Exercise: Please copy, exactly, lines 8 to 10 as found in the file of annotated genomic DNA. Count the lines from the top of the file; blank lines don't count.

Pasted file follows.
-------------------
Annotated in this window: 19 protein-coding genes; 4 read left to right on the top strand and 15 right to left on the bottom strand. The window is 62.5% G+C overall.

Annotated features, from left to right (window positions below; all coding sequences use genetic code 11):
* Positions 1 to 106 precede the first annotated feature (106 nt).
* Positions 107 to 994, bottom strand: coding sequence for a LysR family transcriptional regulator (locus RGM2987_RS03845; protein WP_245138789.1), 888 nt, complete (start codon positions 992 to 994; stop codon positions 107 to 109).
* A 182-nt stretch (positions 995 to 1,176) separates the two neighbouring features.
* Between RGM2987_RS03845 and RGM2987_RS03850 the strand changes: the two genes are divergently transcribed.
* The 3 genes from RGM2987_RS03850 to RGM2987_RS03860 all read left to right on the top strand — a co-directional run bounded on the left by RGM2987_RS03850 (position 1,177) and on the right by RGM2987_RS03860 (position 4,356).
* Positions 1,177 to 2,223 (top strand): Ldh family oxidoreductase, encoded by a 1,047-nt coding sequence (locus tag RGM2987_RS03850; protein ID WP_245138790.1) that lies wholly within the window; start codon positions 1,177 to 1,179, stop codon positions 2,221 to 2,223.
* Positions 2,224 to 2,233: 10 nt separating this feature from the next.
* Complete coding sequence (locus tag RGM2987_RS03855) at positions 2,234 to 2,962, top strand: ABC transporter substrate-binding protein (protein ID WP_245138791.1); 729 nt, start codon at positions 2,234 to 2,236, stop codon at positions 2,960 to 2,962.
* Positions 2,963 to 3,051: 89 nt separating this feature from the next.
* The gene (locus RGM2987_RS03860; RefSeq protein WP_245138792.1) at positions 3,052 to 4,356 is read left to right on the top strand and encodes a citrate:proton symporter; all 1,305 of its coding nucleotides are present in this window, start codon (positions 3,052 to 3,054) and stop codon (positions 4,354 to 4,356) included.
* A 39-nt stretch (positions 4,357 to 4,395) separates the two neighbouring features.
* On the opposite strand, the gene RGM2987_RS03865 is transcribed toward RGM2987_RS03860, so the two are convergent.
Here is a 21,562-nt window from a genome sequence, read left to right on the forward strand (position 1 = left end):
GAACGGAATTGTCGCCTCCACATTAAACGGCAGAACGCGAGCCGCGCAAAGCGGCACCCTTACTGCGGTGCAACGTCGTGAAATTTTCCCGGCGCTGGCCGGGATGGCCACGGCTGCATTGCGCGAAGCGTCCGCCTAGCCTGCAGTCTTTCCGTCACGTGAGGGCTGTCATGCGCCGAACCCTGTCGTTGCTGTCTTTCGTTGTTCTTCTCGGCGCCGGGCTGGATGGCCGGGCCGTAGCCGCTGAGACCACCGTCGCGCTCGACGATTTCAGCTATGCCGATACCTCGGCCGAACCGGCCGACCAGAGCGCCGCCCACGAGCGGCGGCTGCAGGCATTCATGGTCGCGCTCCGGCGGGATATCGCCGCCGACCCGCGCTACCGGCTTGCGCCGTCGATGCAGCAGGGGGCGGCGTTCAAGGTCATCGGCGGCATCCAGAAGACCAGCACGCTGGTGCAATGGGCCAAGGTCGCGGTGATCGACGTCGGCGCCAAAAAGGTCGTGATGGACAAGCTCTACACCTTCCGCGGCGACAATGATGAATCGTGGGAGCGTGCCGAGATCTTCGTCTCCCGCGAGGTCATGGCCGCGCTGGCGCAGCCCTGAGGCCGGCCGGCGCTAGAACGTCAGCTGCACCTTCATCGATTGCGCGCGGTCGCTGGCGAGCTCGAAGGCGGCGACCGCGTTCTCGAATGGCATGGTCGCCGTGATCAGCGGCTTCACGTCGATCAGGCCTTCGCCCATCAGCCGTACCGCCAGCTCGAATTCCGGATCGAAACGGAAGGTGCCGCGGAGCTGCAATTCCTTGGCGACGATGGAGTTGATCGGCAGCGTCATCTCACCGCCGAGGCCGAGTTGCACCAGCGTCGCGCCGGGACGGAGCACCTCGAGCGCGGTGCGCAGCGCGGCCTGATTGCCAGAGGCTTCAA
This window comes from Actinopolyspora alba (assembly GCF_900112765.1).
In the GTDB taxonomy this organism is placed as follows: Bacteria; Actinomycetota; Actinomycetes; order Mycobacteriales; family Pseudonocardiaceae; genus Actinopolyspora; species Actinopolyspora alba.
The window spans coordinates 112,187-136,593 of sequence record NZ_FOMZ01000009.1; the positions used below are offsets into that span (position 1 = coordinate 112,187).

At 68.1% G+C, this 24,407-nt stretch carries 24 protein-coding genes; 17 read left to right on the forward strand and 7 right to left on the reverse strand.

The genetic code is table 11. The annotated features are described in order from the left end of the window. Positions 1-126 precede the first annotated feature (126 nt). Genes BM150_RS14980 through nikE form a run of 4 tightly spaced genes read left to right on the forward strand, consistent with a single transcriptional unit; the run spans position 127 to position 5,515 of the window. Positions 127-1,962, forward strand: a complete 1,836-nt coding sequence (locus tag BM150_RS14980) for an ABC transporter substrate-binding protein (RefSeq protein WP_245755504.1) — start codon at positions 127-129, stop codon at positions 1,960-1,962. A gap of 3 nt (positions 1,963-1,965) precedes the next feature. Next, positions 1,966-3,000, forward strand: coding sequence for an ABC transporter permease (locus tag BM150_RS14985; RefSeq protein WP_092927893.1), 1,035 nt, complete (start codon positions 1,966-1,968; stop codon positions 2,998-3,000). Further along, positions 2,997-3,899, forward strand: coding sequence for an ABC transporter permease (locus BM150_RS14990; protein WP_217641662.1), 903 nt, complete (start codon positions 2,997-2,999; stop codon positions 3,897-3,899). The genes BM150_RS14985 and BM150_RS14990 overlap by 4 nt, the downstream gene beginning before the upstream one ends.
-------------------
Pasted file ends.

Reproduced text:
* Positions 1,177 to 2,223 (top strand): Ldh family oxidoreductase, encoded by a 1,047-nt coding sequence (locus tag RGM2987_RS03850; protein ID WP_245138790.1) that lies wholly within the window; start codon positions 1,177 to 1,179, stop codon positions 2,221 to 2,223.
* Positions 2,224 to 2,233: 10 nt separating this feature from the next.
* Complete coding sequence (locus tag RGM2987_RS03855) at positions 2,234 to 2,962, top strand: ABC transporter substrate-binding protein (protein ID WP_245138791.1); 729 nt, start codon at positions 2,234 to 2,236, stop codon at positions 2,960 to 2,962.